Gust of wind and dust: Nope. *blows suddenly up my nose*

Me: *sneeze* *cough* Just.  One.  Picture…Please!

Wind: *BLOW* Behold my mightiness. Oh, hey there, pollen! Long time no see!

Pollen: Hello, my old friend. I hear you have a job for me!

Wind: All in her face. Up her nose and in her eyes, if possible. Really get in there.

Pollen: I’m on it! *flies in my face*

Me: Come on, wind.  Could you stop blowing dust and pollen on me for one minute. I just want to take one… *leans closer to almond tree*

Wind, Pollen, Dust, possibly the Apocalypse: She’s getting too close!! She might start enjoying it!! Make it hit her in the face, team! *swarm* *attack*

Me: DAMMIT! WHY ARE THE BEAUTIFUL THINGS TRYING TO KILL ME?! WHY?!?!!

I know – complaining about the weather is not super productive. It’s the adult version of a temper tantrum. It’s not like the wind, pollen, and dirt are going to hear me and say, “Oh, that’s an excellent point you make. Our bad. We’ll go away now.” Complaining changes nothing, other than possibly making me a less pleasant person to be around.

[And for those of you spring lovers who are feeling high and mighty right now, feel free to replace “wind, pollen, and dirt” with “snow” or “ice” or “cold” or “cloudy skies” or “rain” or “heat” or “swarms of bugs” or whatever one could possibly find to hate about fall. You may have good reasons for feeling how you do (as do I), but you are not innocent in this. Don’t even try to pretend that you are.]

In recent years, I’ve become a proponent of temper tantrums. If I could whisper that, I would. It seems scandalous to say. I was never allowed to throw them as a child. My mother would not approve.

And I get that. Temper tantrums are embarrassing. They are socially awkward. They’re demanding. They halt everything within earshot. They pretty much put conversations and lives on hold until they’re over. They’re selfish – an attribute so maligned that we go to great lengths to deny the reality that we just…are. And temper tantrums tend to reveal – not conceal – that reality.

They’re also honest, and that’s healthy. I mean, if tantrum is your constant state of expression, maybe see a professional who can help you talk it out or assess whether your chemicals have gone awry, because that level of frequency might be indicative of super high stress levels which, over time, are not healthy. But to be alive and awake and active in this world is to be periodically pissed off by something or someone in it. Whether you are two or seventy-two, I wish you the grace to say so. I wish you the grace to rage.

But.

You know what else I’m a proponent of? Getting up off the damn floor when you can. And right now, I can. So I’m going to look for ways to love April, even though it’s hard, and I’m going to see how others are loving April, too.

Join us?

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In Like a Lion

It’s that time of year again when people are ready for spring and it’s not coming fast enough for them so they’re beckoning it, and I’m sitting here like, “Shhh….it will hear you.”

Because the spring will come. Oh, it will come. But it won’t stay long. It will stay for its obligatory twenty minutes at the party, and then it will take its leave, and what will replace it?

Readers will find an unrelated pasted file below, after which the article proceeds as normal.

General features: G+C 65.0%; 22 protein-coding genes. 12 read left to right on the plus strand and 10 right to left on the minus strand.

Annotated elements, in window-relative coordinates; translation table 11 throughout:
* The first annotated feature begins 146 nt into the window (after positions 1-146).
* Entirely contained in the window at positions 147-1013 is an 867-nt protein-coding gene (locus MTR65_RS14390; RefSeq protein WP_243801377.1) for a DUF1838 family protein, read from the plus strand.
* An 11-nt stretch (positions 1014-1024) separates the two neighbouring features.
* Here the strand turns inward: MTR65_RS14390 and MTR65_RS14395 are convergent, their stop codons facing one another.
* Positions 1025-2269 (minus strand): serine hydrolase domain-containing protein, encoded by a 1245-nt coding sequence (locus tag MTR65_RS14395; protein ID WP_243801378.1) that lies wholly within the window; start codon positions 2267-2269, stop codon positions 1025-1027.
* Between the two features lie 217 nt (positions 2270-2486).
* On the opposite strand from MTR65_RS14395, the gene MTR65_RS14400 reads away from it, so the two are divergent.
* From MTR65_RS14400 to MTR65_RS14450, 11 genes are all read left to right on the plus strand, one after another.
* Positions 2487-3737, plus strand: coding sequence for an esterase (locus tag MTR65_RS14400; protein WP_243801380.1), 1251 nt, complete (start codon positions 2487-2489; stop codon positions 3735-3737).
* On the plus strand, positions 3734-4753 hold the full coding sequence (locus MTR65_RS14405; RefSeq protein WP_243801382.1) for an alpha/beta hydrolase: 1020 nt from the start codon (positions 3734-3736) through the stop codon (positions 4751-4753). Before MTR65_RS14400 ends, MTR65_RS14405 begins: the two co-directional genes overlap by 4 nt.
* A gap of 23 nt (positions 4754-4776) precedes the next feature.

Ten thousand days of summer.

This sweet lady at church yesterday said, “It was supposed to be warm today, but it’s so chilly.”

I replied, “I think it’s supposed to get up to 54.”

She looked at me like she was thinking, “Um…yeah. That’s what I just said.”

Oh. A temperature of 54 degrees is cold to you, while to me, it’s very much what I imagine Heaven will be like.

I waver between two reactions:

1. Wanting to collect the names of everyone whom I see lamenting the cold weather on social media so that I can set them up on an email list that will bombard them daily with complaints about the OMG-HEAT when our nine months of summer begin. Because payback. You ruin my perfect weather; I ruin yours. And fight every urge within you to tell me to “cheer up” when I am overheated and nauseated and feeling hopeless because I cannot get cool and cannot keep anything down because OMG HOT.

and

2. Embracing the inevitable and welcoming spring, urging it to hang on as long as possible, because the longer I can avoid turning on my A/C, the happier my world will be.

So far, I’m doing pretty well embracing. I embraced this little gem last night:

blue moon

It really does taste like the first peach of the season. The first peach soaked in beer, of course. But the first peach nonetheless.

So go ahead and come, spring. And feel free to stay awhile. And if you could also stay 65-70-ish, that would be great, too.

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I have a hard time getting enthusiastic about summer.  This summer is not so bad, for two reasons:

  • It’s hot.  No – you don’t understand.  I live in Texas.  It’s HOT.  We’re having what we call a “mild” summer. I am grateful for this.  Unfortunately, “mild” in Texas means it’s only supposed to get to 97 on Monday.  Yippee.
  • Summer usually means less money in the bank because I usually don’t teach.  This unfortunately also coincides with having all the free time in the world to daydream about traveling and other expensive luxuries…because I usually don’t teach.  But I managed to pick up a class this summer.  My student loan corporation will be happy.

But even during the worst summers, I have to admit – it’s certainly pretty:

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So I am thankful.

I am keeping track of beautiful moments and words this year on my Beauty board on Pinterest.

I am also linking up with Amy Young’s Trusting Tuesdays – check it out!